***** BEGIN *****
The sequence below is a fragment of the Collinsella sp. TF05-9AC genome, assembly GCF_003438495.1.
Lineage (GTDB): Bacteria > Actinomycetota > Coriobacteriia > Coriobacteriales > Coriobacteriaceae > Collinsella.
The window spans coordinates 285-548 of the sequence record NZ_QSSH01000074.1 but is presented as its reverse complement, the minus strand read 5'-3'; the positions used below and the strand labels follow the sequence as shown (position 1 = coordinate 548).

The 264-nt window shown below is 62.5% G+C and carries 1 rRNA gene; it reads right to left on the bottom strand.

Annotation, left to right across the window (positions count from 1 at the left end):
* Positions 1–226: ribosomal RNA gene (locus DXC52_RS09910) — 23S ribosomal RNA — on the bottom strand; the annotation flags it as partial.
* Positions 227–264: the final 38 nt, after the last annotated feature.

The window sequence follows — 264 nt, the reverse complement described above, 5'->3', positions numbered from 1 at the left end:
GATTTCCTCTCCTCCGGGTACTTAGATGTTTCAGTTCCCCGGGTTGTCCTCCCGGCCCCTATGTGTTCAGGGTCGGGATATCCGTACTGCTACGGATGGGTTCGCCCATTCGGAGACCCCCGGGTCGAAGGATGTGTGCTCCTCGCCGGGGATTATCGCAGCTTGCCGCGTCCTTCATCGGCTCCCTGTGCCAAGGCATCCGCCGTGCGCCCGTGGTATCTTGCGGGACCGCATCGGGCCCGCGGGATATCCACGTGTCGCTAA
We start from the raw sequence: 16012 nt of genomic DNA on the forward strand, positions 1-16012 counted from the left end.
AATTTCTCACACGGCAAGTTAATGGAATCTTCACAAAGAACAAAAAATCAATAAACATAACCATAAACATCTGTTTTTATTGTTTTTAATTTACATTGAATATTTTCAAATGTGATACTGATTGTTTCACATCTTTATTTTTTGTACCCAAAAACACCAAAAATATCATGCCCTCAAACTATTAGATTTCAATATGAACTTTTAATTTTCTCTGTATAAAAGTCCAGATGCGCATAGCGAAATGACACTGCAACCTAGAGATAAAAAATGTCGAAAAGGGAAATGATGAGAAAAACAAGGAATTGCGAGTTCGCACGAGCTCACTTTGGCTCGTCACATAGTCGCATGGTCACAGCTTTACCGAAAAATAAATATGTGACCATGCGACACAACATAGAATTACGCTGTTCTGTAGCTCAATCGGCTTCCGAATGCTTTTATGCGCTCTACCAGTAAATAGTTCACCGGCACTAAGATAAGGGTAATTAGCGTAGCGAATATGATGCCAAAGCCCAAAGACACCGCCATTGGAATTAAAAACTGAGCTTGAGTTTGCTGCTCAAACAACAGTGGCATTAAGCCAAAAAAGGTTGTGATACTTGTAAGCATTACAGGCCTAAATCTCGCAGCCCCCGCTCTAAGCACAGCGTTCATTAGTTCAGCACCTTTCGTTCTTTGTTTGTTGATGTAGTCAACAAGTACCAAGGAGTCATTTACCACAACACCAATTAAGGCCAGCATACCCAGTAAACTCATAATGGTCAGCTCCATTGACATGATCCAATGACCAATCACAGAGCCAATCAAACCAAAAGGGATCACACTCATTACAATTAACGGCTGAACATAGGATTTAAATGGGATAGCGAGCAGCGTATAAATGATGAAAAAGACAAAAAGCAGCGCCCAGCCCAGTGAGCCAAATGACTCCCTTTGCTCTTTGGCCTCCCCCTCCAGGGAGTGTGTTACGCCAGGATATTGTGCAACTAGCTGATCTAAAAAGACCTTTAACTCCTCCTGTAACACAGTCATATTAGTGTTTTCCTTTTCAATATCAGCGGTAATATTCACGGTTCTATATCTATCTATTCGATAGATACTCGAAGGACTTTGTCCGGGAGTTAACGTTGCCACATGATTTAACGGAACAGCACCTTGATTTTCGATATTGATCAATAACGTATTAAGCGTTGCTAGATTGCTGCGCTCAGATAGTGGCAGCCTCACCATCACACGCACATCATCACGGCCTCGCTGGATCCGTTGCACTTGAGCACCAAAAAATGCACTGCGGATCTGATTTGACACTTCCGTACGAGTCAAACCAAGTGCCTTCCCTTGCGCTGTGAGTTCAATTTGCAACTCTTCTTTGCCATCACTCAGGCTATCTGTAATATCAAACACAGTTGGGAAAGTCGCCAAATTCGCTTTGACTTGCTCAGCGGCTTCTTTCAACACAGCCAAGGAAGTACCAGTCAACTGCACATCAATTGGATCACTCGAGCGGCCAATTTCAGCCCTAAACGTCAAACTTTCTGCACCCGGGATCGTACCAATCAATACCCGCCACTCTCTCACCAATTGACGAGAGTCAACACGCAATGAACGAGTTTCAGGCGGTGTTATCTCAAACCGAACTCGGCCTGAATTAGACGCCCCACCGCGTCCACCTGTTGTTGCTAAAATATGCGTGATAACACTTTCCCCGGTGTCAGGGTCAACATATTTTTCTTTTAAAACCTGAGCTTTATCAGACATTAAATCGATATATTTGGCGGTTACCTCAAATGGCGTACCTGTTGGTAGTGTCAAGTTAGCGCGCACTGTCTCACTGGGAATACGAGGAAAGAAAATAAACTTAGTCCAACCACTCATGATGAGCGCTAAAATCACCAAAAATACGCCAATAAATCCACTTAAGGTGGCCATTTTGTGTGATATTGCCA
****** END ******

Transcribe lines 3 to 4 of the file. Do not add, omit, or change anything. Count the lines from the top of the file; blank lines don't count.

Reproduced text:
The window spans coordinates 285-548 of the sequence record NZ_QSSH01000074.1 but is presented as its reverse complement, the minus strand read 5'-3'; the positions used below and the strand labels follow the sequence as shown (position 1 = coordinate 548).

The 264-nt window shown below is 62.5% G+C and carries 1 rRNA gene; it reads right to left on the bottom strand.